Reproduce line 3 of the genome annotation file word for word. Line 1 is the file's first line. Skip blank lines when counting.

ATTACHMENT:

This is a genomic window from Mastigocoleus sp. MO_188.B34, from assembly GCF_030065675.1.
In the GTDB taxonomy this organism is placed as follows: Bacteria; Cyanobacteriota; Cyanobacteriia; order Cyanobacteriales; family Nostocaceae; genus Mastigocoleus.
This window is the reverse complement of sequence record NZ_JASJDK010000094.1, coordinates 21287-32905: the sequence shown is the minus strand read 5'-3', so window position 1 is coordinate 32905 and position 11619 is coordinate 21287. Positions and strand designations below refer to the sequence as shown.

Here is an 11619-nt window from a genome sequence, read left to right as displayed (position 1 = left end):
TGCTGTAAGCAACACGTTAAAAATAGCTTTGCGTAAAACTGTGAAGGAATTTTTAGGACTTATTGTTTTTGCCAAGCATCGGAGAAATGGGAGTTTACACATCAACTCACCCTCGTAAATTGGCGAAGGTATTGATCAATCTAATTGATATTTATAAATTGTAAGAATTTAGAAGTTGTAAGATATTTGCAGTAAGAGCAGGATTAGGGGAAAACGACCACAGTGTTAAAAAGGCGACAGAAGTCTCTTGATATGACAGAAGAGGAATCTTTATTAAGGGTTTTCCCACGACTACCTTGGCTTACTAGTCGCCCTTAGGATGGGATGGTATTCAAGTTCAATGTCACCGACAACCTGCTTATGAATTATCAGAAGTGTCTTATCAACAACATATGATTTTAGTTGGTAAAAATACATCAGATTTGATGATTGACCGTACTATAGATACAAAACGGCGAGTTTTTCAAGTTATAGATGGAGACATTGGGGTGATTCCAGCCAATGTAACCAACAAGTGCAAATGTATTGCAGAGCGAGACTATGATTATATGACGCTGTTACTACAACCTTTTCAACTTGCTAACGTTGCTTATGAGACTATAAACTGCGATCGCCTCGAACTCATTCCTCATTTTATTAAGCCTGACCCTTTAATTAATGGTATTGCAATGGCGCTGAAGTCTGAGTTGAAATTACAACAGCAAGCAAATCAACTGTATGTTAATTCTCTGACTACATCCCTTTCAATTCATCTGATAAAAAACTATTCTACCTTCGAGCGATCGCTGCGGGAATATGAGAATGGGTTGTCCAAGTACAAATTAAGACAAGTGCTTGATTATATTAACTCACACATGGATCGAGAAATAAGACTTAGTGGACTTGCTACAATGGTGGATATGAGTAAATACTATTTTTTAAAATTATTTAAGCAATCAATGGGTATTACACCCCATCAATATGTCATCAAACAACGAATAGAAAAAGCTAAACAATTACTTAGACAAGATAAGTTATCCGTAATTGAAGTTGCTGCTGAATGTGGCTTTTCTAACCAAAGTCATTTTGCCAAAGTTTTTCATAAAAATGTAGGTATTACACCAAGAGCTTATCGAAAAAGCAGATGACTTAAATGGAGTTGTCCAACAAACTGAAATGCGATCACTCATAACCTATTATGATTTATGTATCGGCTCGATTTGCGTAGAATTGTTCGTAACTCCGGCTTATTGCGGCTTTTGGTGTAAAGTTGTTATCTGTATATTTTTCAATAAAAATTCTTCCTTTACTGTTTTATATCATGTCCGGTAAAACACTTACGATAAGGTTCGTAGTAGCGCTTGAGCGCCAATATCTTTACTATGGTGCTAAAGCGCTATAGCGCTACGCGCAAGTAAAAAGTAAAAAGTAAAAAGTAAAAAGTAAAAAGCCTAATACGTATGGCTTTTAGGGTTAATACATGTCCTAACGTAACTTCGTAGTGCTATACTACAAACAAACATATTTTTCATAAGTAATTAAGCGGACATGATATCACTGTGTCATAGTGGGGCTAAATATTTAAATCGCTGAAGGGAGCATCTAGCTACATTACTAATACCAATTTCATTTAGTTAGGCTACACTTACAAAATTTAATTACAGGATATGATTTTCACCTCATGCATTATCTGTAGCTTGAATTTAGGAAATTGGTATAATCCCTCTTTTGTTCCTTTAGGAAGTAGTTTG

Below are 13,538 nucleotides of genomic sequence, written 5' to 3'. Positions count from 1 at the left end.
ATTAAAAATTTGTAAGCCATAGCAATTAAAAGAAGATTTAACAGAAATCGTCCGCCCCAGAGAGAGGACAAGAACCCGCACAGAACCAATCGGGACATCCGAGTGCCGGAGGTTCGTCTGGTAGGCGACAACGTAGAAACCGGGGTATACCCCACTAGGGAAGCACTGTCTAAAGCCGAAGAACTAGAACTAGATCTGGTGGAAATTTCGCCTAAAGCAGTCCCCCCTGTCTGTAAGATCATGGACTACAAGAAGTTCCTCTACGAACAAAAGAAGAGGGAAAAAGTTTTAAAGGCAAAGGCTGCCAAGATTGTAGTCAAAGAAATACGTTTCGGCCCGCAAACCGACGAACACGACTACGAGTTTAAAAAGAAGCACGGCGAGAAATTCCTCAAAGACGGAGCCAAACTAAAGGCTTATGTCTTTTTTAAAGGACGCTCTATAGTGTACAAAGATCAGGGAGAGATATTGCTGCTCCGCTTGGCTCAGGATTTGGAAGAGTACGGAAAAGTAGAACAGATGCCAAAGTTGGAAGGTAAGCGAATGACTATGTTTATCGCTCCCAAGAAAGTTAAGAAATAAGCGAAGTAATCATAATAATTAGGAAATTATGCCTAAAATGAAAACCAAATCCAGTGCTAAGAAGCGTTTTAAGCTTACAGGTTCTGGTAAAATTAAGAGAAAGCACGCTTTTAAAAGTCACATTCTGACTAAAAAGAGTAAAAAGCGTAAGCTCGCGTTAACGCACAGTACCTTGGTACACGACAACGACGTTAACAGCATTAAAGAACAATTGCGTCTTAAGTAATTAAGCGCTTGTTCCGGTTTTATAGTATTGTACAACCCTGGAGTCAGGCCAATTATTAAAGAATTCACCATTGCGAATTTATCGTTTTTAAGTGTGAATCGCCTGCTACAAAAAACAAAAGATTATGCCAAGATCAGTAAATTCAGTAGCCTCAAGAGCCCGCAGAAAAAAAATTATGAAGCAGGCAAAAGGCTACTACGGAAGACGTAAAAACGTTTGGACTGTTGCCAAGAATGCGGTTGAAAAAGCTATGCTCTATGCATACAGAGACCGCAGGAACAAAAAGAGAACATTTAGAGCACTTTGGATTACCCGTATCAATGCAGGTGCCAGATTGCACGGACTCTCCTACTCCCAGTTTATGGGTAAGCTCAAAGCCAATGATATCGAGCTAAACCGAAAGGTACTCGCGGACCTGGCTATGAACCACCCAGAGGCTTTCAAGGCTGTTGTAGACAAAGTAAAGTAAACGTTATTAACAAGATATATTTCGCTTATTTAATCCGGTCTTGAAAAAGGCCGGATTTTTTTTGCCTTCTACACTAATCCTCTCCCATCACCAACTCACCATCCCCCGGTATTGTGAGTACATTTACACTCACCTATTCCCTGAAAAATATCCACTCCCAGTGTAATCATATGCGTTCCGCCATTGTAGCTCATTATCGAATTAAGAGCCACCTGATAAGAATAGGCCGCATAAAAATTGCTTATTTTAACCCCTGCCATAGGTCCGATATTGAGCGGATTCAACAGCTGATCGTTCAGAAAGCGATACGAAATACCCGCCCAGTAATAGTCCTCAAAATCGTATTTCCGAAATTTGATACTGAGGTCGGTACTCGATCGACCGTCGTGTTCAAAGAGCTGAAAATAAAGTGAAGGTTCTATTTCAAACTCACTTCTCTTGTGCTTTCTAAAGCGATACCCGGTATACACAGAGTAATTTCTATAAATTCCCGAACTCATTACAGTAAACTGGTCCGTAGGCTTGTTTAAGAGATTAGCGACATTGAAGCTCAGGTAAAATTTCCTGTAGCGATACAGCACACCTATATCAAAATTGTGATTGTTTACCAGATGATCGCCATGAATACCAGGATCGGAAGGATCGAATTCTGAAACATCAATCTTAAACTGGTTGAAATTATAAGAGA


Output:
This window is the reverse complement of sequence record NZ_JASJDK010000094.1, coordinates 21287-32905: the sequence shown is the minus strand read 5'-3', so window position 1 is coordinate 32905 and position 11619 is coordinate 21287. Positions and strand designations below refer to the sequence as shown.